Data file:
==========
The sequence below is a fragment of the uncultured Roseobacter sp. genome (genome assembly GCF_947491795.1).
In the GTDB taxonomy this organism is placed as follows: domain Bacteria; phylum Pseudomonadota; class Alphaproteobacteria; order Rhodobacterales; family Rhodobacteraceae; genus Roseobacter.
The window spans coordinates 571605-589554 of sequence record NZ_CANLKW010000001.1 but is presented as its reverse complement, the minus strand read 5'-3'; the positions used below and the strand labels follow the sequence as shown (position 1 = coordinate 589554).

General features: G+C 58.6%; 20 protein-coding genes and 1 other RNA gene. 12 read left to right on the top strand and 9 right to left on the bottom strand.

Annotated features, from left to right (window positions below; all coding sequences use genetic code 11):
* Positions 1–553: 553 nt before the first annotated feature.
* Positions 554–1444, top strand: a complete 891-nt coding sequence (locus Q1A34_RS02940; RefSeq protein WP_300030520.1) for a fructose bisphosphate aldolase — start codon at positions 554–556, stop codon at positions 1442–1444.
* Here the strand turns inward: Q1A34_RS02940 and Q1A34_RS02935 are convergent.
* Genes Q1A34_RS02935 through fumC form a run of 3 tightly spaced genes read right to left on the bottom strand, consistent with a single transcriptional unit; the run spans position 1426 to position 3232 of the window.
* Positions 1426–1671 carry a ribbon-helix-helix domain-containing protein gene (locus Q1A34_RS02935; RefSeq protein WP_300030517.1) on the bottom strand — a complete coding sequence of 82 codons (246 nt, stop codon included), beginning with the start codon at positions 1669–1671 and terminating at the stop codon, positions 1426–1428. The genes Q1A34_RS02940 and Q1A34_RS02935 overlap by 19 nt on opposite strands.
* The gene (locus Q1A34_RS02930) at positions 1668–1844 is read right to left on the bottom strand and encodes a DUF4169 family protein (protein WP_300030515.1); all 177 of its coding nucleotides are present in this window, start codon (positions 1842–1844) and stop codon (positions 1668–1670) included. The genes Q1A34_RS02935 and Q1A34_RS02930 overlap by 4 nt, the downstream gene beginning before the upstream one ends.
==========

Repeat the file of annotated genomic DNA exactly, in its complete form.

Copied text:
The sequence below is a fragment of the uncultured Roseobacter sp. genome (genome assembly GCF_947491795.1).
In the GTDB taxonomy this organism is placed as follows: domain Bacteria; phylum Pseudomonadota; class Alphaproteobacteria; order Rhodobacterales; family Rhodobacteraceae; genus Roseobacter.
The window spans coordinates 571605-589554 of sequence record NZ_CANLKW010000001.1 but is presented as its reverse complement, the minus strand read 5'-3'; the positions used below and the strand labels follow the sequence as shown (position 1 = coordinate 589554).

General features: G+C 58.6%; 20 protein-coding genes and 1 other RNA gene. 12 read left to right on the top strand and 9 right to left on the bottom strand.

Annotated features, from left to right (window positions below; all coding sequences use genetic code 11):
* Positions 1–553: 553 nt before the first annotated feature.
* Positions 554–1444, top strand: a complete 891-nt coding sequence (locus Q1A34_RS02940; RefSeq protein WP_300030520.1) for a fructose bisphosphate aldolase — start codon at positions 554–556, stop codon at positions 1442–1444.
* Here the strand turns inward: Q1A34_RS02940 and Q1A34_RS02935 are convergent.
* Genes Q1A34_RS02935 through fumC form a run of 3 tightly spaced genes read right to left on the bottom strand, consistent with a single transcriptional unit; the run spans position 1426 to position 3232 of the window.
* Positions 1426–1671 carry a ribbon-helix-helix domain-containing protein gene (locus Q1A34_RS02935; RefSeq protein WP_300030517.1) on the bottom strand — a complete coding sequence of 82 codons (246 nt, stop codon included), beginning with the start codon at positions 1669–1671 and terminating at the stop codon, positions 1426–1428. The genes Q1A34_RS02940 and Q1A34_RS02935 overlap by 19 nt on opposite strands.
* The gene (locus Q1A34_RS02930) at positions 1668–1844 is read right to left on the bottom strand and encodes a DUF4169 family protein (protein WP_300030515.1); all 177 of its coding nucleotides are present in this window, start codon (positions 1842–1844) and stop codon (positions 1668–1670) included. The genes Q1A34_RS02935 and Q1A34_RS02930 overlap by 4 nt, the downstream gene beginning before the upstream one ends.